Targeting of viral interleukin-10 with an antibody fragment specific to damaged arthritic cartilage improves its therapeutic potency

Chris Hughes, Angelica Sette, Michael Seed, Fulvio D'Acquisto, Antonio Manzo, Tonia L. Vincent, Ngee H. Lim, Ahuva Nissim

Research output: Contribution to journalArticle

19 Citations (Scopus)

Abstract

Introduction: We previously demonstrated that a single-chain fragment variable (scFv) specific to collagen type II (CII) posttranslationally modified by reactive oxygen species (ROS) can be used to target anti-inflammatory therapeutics specifically to inflamed arthritic joints. The objective of the present study was to demonstrate the superior efficacy of anti-inflammatory cytokines when targeted to inflamed arthritic joints by the anti-ROS modified CII (anti-ROS-CII) scFv in a mouse model of arthritis.Methods: Viral interleukin-10 (vIL-10) was fused to anti-ROS-CII scFv (1-11E) with a matrix-metalloproteinase (MMP) cleavable linker to create 1-11E/vIL-10 fusion. Binding of 1-11E/vIL-10 to ROS-CII was determined by enzyme-linked immunosorbent assay (ELISA), Western blotting, and immune-staining of arthritic cartilage, whereas vIL-10 bioactivity was evaluated in vitro by using an MC-9 cell-proliferation assay. Specific in vivo localization and therapeutic efficacy of 1-11E/vIL-10 was tested in the mouse model of antigen-induced arthritis.Results: 1-11E/vIL-10 bound specifically to ROS-CII and to damaged arthritic cartilage. Interestingly, the in vitro vIL-10 activity in the fusion protein was observed only after cleavage with MMP-1. When systemically administered to arthritic mice, 1-11E/vIL-10 localized specifically to the arthritic knee, with peak accumulation observed after 3 days. Moreover, 1-11E/vIL-10 reduced inflammation significantly quicker than vIL-10 fused to the control anti-hen egg lysozyme scFv (C7/vIL10).Conclusions: Targeted delivery of anti-inflammatory cytokines potentiates their anti-arthritic action in a mouse model of arthritis. Our results further support the hypothesis that targeting biotherapeutics to arthritic joints may be extended to include anti-inflammatory cytokines that lack efficacy when administered systemically.

Original languageEnglish
Article numberR151
JournalArthritis Research and Therapy
Volume16
Issue number4
DOIs
Publication statusPublished - Jul 16 2014

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Immunoglobulin Fragments
Interleukin-10
Arthritis
Cartilage
Single-Chain Antibodies
Collagen Type II
Reactive Oxygen Species
Anti-Inflammatory Agents
Therapeutics
Joints
Cytokines
Matrix Metalloproteinase 1
Matrix Metalloproteinases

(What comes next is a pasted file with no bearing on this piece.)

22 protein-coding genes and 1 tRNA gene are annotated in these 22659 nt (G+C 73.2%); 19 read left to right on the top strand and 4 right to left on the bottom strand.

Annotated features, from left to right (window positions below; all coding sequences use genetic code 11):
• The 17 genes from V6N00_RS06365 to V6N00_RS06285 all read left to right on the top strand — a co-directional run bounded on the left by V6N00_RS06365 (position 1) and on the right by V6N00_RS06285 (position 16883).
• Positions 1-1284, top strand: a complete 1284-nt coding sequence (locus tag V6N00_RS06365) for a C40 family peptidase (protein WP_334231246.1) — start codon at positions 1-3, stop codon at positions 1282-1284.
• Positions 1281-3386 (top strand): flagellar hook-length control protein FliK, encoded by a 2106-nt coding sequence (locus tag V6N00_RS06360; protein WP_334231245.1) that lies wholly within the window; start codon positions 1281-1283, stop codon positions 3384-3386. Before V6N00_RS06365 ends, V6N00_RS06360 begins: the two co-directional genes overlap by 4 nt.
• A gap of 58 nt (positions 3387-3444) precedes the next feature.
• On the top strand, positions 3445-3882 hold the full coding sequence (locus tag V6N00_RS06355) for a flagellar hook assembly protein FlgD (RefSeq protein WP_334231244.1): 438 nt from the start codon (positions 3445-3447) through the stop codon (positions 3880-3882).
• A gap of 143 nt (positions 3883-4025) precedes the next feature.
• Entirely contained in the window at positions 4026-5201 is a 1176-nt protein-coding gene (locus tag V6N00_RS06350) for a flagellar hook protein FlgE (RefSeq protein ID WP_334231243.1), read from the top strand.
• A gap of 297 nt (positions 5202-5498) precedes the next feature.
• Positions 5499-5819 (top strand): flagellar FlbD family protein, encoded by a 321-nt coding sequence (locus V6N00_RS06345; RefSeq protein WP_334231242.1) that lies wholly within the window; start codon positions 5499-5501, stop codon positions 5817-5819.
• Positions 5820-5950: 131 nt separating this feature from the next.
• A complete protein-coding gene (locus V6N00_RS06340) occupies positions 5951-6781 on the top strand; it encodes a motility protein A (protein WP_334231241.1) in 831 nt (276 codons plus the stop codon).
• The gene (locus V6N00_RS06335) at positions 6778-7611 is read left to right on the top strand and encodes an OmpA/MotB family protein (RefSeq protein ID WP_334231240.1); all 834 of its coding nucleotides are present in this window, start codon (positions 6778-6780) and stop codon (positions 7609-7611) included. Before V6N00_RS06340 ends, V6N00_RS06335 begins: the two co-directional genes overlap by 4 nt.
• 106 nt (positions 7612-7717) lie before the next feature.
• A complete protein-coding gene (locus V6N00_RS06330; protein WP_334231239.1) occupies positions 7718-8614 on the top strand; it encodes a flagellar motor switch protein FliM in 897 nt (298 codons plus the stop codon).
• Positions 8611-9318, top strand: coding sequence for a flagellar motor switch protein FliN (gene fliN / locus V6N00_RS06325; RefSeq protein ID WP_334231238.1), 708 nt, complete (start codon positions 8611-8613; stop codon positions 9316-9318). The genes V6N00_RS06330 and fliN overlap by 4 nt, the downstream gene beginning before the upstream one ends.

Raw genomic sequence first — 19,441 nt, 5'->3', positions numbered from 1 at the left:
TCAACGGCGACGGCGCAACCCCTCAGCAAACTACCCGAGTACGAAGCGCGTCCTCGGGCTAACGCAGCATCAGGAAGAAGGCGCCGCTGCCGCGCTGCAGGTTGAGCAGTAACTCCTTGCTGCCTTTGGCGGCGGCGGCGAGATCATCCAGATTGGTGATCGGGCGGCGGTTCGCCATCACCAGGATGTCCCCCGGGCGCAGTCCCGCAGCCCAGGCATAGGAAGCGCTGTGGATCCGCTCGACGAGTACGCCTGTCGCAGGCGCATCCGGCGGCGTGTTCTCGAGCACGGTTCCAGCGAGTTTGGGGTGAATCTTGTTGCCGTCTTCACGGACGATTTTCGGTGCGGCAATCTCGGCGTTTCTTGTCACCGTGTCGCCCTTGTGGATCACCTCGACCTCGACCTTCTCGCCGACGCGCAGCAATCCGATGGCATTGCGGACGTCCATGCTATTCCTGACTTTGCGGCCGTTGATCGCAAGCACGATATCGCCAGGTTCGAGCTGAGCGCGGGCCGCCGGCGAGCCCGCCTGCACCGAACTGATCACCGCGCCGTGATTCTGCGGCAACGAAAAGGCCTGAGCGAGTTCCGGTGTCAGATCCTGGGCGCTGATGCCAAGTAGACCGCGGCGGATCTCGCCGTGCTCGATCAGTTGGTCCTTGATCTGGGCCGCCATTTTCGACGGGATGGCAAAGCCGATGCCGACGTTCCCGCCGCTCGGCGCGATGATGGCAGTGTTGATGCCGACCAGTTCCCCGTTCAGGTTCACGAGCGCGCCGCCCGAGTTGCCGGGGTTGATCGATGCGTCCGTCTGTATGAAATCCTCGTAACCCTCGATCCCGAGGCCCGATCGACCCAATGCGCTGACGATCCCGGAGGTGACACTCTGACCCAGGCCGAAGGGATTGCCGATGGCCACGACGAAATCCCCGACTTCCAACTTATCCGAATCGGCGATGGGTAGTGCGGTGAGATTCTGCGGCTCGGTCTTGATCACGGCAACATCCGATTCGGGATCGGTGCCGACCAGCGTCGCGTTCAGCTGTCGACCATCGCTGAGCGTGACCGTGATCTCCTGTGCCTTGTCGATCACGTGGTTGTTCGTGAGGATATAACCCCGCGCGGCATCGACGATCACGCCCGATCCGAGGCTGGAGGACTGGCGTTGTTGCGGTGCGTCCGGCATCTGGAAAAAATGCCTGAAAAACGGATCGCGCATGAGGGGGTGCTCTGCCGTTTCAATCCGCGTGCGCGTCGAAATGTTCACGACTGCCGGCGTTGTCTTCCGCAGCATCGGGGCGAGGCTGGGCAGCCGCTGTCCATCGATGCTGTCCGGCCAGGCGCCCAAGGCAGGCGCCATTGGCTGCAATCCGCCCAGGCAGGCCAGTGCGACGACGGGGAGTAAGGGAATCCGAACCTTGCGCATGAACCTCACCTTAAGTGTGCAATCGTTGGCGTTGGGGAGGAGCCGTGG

Knee
Western Blotting
Enzyme-Linked Immunosorbent Assay
Cell Proliferation
Staining and Labeling

ASJC Scopus subject areas

  • Rheumatology
  • Immunology
  • Immunology and Allergy

Cite this

Targeting of viral interleukin-10 with an antibody fragment specific to damaged arthritic cartilage improves its therapeutic potency. / Hughes, Chris; Sette, Angelica; Seed, Michael; D'Acquisto, Fulvio; Manzo, Antonio; Vincent, Tonia L.; Lim, Ngee H.; Nissim, Ahuva.

In: Arthritis Research and Therapy, Vol. 16, No. 4, R151, 16.07.2014.

Research output: Contribution to journalArticle

Hughes, Chris ; Sette, Angelica ; Seed, Michael ; D'Acquisto, Fulvio ; Manzo, Antonio ; Vincent, Tonia L. ; Lim, Ngee H. ; Nissim, Ahuva. / Targeting of viral interleukin-10 with an antibody fragment specific to damaged arthritic cartilage improves its therapeutic potency. In: Arthritis Research and Therapy. 2014 ; Vol. 16, No. 4.
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AU - Hughes, Chris

AU - Sette, Angelica

AU - Seed, Michael

AU - D'Acquisto, Fulvio

AU - Manzo, Antonio

AU - Vincent, Tonia L.

AU - Lim, Ngee H.

AU - Nissim, Ahuva

PY - 2014/7/16

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N2 - Introduction: We previously demonstrated that a single-chain fragment variable (scFv) specific to collagen type II (CII) posttranslationally modified by reactive oxygen species (ROS) can be used to target anti-inflammatory therapeutics specifically to inflamed arthritic joints. The objective of the present study was to demonstrate the superior efficacy of anti-inflammatory cytokines when targeted to inflamed arthritic joints by the anti-ROS modified CII (anti-ROS-CII) scFv in a mouse model of arthritis.Methods: Viral interleukin-10 (vIL-10) was fused to anti-ROS-CII scFv (1-11E) with a matrix-metalloproteinase (MMP) cleavable linker to create 1-11E/vIL-10 fusion. Binding of 1-11E/vIL-10 to ROS-CII was determined by enzyme-linked immunosorbent assay (ELISA), Western blotting, and immune-staining of arthritic cartilage, whereas vIL-10 bioactivity was evaluated in vitro by using an MC-9 cell-proliferation assay. Specific in vivo localization and therapeutic efficacy of 1-11E/vIL-10 was tested in the mouse model of antigen-induced arthritis.Results: 1-11E/vIL-10 bound specifically to ROS-CII and to damaged arthritic cartilage. Interestingly, the in vitro vIL-10 activity in the fusion protein was observed only after cleavage with MMP-1. When systemically administered to arthritic mice, 1-11E/vIL-10 localized specifically to the arthritic knee, with peak accumulation observed after 3 days. Moreover, 1-11E/vIL-10 reduced inflammation significantly quicker than vIL-10 fused to the control anti-hen egg lysozyme scFv (C7/vIL10).Conclusions: Targeted delivery of anti-inflammatory cytokines potentiates their anti-arthritic action in a mouse model of arthritis. Our results further support the hypothesis that targeting biotherapeutics to arthritic joints may be extended to include anti-inflammatory cytokines that lack efficacy when administered systemically.

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